equation M4

where Occu(s) is the number of occurrences of the sense s. The second set consists of features (f) that co-occur with multiple senses and are ordered according to their log–likelihood ratio:

equation M5

Given a novel instance, the first set is applied first; if the sense cannot be determined by the first set, the second set is then applied, and the default test returns the majority sense.

Mixed Supervised Learning

After observing that the existence of instances with rare senses deteriorates naïve Bayesian classifiers, we implemented our mixed supervised learning algorithm (MSL), which contains a naïve Bayesian classifier and an instance-based classifier. The mixed supervised learning algorithm can be stated as follows:

  • Split the training set into two parts, I and II, where part I contains instances associated with senses that have at least ten associated instances and occur more than 1% of the total number of instances; all remaining instances are included in part II.
  • Build a naïve Bayes classifier trained on part I and an instance-based classifier trained on part II.
  • For a novel instance, the instance-based classifier predicts its sense with the majority vote sense of all instances with a relatively high similarity (≥0.5). If there is such a sense, return the predicted sense; else return the predicted sense of the naïve Bayes classifier.

The similarity measure for the instance-based classifier is weighted. Assume the numbers of non-zero feature values for two instances are T1 and T2, then a weight of 2/(T1+T2+1) is assigned to each collocation, 1.5/(T1+T2+1) to each oriented word, and 1/(T1+T2+1) to each of the other features. Note that if there are no instances in part II of the training set, our mixed supervised learning algorithm is the same as naïve Bayes learning.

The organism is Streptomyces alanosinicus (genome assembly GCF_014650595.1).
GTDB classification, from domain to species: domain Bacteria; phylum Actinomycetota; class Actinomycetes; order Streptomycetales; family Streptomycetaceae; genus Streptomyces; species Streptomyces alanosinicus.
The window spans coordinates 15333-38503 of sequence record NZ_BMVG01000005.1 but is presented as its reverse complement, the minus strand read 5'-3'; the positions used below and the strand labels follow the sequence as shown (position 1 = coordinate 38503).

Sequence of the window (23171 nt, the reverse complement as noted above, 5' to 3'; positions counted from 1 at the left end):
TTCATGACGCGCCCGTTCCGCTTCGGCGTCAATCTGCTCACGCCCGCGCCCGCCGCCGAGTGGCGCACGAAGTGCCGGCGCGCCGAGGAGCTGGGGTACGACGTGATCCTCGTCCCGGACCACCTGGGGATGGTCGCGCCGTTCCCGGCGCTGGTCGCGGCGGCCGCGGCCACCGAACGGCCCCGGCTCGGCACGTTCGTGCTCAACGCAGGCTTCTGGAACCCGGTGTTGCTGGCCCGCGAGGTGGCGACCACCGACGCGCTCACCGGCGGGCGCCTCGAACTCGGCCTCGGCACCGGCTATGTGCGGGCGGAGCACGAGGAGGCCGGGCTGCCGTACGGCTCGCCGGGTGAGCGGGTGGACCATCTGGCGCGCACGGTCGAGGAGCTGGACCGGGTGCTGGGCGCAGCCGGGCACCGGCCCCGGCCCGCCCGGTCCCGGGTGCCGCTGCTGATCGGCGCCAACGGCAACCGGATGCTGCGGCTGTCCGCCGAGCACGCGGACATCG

Evaluation Methods

For each ambiguous word W in the three data sets, we derived 88 WSD classifiers for W: eight were represented using a pair (ml, fp1), and 80 were represented by a tuple (ml, fp2, ws). The aspect ml is a supervised learning algorithm with four choices: naïve Bayes learning (NBL), traditional decision list learning (TDLL), our implementation of decision list learning (ODLL), and our mixed supervised learning (MSL); fp1 and fp2 are feature representation aspects, where fp1 has two values “D” and “F,” and fp2 has four values “A,” “B,” “C,” and “E” (refer to [triangle] for these feature representations). The aspect ws is the window size with five values (2, 4, 6, 8, and 10). For multiple occurrences of W in an instance, features were derived for each occurrence, and the final feature vector was presented to learning algorithms containing all derived features.